When he won his UFC contract back in August 2020, Uros Medic seemed to arrive in the UFC as a finished product. His humble demeanor had a just-right ratio of swagger, he was a natural on the microphone and, oh yeah, he was a killer in the cage.
It doesn’t sound so unusual on its face—a professional fighter acting like a true professional—but the DWCS TKO victory over Mikey Gonzalez was only his sixth professional outing. But what a six-fight run: all wins, all finishes, and only one fight made it to the second round.
Representing his native Serbia and his adopted home of Anchorage, “The Doctor” had hoped to make his Octagon debut sooner than Saturday, where he’ll meet Aalon Cruz on the UFC 259 prelims. But with three title fights and a top-to-bottom stacked card, he concedes that there aren’t many bigger stages to endear yourself to UFC fans.
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“I’m very happy to be opening up the card for such a big event. I know there’s going to be millions of people around the world watching.”
We were happy to finally catch up with the charismatic lightweight for his first UFC.com interview, where among other things he talked fighting, training with Kings MMA, and being tortured by food pictures.
"This is where I belong."— UFC News (@UFCNews) March 5, 2021
Uros Medic (@Urketaraketa) talks about making his @UFC debut against Aalon Cruz 🔊⬆️
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UFC: From the night you won the contract on Dana White’s Contender Series until now, what has your life been like?
Uros Medic: It’s been quite a whirlwind. I’ve had camp move to California from Alaska. Then I hurt my back, I had some immigration stuff come up, so I had to go back to Alaska. Back and forth, lots of traveling. Had to see some doctors. So kind of all over the place. I wanted to fight sooner. It took me a few months to get stuff together and settle in and move forward from there. Ever since I settled in, it’s been great.
I’ve been with Kings MMA. Master Rafael Cordeiro has been taking great care of me. We’ve been training a lot. A lot of the UFC guys are there: Marvin Vettori, Kelvin Gastelum, Giga Chikadze, Beneil Dariush. Some ex-UFC fighters, some Bellator fighters, LFA fighters. So it’s been a lot of fun. It’s a new experience. California…it’s my first time living in the mainland of the United States, so I’ve been having a lot of fun. After the fight, I’m looking forward to experiencing some good food. I’ve been eating plenty, but still it had to be clean. I’m looking forward to a little bit of greasy food; how Khabib says [imitates Khabib voice] ‘double burger with cheese my next opponent.’ I’m looking forward to that.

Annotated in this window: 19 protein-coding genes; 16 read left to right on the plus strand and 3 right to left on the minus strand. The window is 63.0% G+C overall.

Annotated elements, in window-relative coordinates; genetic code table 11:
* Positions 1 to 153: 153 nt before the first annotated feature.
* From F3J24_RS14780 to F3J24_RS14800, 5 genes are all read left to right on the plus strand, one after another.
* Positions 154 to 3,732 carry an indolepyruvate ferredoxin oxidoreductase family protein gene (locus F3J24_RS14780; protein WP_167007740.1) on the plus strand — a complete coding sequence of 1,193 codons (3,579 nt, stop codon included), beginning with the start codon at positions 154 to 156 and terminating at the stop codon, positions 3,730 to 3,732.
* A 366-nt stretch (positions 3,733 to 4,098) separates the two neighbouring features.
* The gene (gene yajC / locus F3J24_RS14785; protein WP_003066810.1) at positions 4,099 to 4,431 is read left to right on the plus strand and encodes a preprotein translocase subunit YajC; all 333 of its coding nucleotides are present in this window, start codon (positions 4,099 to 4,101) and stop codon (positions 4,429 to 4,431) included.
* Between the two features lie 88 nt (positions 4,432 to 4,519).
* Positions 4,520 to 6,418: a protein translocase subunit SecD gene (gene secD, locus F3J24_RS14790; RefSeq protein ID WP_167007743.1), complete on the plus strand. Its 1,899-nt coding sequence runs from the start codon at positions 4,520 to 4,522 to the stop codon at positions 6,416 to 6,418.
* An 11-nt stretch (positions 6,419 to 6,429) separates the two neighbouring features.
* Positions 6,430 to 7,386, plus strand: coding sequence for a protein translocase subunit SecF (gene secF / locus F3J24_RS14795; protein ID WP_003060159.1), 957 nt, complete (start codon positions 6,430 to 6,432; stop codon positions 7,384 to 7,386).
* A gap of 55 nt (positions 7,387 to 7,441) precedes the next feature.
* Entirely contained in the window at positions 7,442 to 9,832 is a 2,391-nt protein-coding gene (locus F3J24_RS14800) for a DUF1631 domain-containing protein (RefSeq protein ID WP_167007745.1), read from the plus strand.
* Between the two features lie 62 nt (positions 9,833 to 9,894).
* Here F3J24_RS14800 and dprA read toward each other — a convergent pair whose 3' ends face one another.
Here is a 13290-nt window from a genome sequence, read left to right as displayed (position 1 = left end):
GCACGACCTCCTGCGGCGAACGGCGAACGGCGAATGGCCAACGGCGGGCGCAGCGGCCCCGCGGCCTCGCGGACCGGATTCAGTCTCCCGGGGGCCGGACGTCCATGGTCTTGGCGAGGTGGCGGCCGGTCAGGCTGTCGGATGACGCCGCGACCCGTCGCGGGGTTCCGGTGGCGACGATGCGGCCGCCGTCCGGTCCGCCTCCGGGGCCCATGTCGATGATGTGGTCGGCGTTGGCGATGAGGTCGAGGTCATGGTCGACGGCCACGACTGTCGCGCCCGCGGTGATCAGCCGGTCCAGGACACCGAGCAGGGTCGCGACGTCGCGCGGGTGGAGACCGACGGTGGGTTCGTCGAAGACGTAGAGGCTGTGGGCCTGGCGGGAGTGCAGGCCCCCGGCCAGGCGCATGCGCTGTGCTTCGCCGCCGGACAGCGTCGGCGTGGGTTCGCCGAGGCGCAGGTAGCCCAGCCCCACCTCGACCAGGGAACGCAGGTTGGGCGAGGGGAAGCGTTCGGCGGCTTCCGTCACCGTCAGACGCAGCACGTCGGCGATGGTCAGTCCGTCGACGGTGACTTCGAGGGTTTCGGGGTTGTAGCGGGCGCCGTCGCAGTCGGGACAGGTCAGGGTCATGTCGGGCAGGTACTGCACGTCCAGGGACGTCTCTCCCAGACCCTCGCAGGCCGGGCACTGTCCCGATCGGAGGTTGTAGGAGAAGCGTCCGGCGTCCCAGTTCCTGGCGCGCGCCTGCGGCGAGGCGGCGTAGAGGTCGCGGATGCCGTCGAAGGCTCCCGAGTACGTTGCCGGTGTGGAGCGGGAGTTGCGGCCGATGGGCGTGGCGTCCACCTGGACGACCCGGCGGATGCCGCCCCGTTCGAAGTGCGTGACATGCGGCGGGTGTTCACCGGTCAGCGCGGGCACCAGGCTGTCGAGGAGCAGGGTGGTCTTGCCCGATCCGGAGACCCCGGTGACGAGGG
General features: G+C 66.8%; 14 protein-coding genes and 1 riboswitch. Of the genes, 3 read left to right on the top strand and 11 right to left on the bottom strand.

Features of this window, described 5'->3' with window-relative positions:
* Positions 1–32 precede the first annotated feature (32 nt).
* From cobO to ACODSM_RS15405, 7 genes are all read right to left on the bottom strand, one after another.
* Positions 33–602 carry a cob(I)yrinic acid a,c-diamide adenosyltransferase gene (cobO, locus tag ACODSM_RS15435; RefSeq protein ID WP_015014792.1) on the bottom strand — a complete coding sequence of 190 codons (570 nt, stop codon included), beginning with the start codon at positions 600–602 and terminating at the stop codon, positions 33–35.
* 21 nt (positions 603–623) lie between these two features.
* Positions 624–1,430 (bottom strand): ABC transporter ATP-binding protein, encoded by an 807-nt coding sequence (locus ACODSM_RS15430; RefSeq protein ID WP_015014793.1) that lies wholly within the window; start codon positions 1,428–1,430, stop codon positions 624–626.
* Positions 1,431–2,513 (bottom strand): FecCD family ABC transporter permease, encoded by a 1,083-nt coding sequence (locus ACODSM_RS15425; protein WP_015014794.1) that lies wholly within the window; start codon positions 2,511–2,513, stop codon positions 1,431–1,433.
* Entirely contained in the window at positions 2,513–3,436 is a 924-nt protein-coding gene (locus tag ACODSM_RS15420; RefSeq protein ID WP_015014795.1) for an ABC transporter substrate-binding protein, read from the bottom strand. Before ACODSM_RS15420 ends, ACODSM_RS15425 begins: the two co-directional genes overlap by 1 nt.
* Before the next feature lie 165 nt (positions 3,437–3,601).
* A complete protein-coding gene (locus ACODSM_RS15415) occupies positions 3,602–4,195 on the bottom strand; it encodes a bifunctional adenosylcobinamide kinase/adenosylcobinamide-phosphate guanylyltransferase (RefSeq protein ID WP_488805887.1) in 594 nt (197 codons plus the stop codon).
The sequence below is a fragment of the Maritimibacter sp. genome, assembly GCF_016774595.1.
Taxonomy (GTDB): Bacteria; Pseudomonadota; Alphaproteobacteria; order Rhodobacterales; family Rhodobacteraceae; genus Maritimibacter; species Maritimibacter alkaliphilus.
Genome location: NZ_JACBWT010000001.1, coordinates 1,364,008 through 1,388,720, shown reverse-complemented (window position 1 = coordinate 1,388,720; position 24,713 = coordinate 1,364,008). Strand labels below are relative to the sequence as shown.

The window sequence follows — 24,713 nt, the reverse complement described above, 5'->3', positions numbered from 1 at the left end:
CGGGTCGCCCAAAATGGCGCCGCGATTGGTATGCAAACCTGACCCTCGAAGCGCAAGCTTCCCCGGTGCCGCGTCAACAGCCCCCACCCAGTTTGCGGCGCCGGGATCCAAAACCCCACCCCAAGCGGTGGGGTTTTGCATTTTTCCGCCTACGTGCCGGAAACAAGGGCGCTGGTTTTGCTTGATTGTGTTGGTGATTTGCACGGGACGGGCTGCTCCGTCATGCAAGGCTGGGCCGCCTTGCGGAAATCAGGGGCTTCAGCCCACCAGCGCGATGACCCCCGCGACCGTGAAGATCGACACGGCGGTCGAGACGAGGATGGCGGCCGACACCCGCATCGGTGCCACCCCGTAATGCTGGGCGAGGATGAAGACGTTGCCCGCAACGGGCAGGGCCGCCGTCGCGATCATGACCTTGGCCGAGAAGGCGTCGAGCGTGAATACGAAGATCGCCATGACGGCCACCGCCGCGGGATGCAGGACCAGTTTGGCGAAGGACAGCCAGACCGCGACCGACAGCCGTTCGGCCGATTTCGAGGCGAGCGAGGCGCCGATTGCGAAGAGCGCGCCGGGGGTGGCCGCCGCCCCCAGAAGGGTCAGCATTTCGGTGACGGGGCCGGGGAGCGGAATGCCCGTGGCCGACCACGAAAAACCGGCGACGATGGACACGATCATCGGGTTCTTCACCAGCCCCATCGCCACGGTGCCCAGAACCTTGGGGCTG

UFC: It must be on your mind a lot, because that’s a really good impression.
UM: Yeah, yeah [laughs]. I’ve been thinking about it. These frigging social networks, they just show you that stuff. It’s like they know that I’m cutting weight. I try to stay away from it, but whenever you have some downtime, the first thing you do? You grab your phone. The worst part is it’s showing me [food] where I’m located—either Las Vegas or California-- in the neighborhood. I’m just like “this is not fair!” It’s torture.
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UFC: Of course, you’ve won here in the UFC APEX before on Dana White’s Contender Series. Does that give you an extra level of comfort going into your UFC debut?